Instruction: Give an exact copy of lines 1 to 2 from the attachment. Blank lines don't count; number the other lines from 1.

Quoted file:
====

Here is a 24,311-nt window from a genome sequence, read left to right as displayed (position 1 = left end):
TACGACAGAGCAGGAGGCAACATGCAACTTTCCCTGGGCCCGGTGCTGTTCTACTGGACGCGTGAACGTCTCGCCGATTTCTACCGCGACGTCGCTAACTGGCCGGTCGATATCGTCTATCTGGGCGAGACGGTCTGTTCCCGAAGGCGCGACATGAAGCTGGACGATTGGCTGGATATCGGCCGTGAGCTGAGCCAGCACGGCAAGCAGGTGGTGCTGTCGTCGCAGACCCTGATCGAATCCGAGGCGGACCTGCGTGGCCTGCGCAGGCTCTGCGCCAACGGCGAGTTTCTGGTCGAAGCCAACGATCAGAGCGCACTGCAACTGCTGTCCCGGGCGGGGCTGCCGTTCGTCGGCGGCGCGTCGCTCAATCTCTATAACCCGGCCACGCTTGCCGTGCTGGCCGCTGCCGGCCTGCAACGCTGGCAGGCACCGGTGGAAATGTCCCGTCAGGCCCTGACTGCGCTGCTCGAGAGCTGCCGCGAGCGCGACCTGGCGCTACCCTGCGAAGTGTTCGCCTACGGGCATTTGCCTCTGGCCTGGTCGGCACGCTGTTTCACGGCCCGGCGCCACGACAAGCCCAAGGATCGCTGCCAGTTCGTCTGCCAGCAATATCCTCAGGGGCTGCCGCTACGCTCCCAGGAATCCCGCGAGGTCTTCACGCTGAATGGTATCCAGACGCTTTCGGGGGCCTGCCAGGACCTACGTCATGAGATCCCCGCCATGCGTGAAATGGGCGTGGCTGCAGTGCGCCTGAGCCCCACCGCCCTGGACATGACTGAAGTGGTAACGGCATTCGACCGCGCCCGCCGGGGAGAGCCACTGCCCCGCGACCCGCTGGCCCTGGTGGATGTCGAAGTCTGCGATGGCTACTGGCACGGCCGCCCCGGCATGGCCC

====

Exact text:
Here is a 24,311-nt window from a genome sequence, read left to right as displayed (position 1 = left end):
TACGACAGAGCAGGAGGCAACATGCAACTTTCCCTGGGCCCGGTGCTGTTCTACTGGACGCGTGAACGTCTCGCCGATTTCTACCGCGACGTCGCTAACTGGCCGGTCGATATCGTCTATCTGGGCGAGACGGTCTGTTCCCGAAGGCGCGACATGAAGCTGGACGATTGGCTGGATATCGGCCGTGAGCTGAGCCAGCACGGCAAGCAGGTGGTGCTGTCGTCGCAGACCCTGATCGAATCCGAGGCGGACCTGCGTGGCCTGCGCAGGCTCTGCGCCAACGGCGAGTTTCTGGTCGAAGCCAACGATCAGAGCGCACTGCAACTGCTGTCCCGGGCGGGGCTGCCGTTCGTCGGCGGCGCGTCGCTCAATCTCTATAACCCGGCCACGCTTGCCGTGCTGGCCGCTGCCGGCCTGCAACGCTGGCAGGCACCGGTGGAAATGTCCCGTCAGGCCCTGACTGCGCTGCTCGAGAGCTGCCGCGAGCGCGACCTGGCGCTACCCTGCGAAGTGTTCGCCTACGGGCATTTGCCTCTGGCCTGGTCGGCACGCTGTTTCACGGCCCGGCGCCACGACAAGCCCAAGGATCGCTGCCAGTTCGTCTGCCAGCAATATCCTCAGGGGCTGCCGCTACGCTCCCAGGAATCCCGCGAGGTCTTCACGCTGAATGGTATCCAGACGCTTTCGGGGGCCTGCCAGGACCTACGTCATGAGATCCCCGCCATGCGTGAAATGGGCGTGGCTGCAGTGCGCCTGAGCCCCACCGCCCTGGACATGACTGAAGTGGTAACGGCATTCGACCGCGCCCGCCGGGGAGAGCCACTGCCCCGCGACCCGCTGGCCCTGGTGGATGTCGAAGTCTGCGATGGCTACTGGCACGGCCGCCCCGGCATGGCCC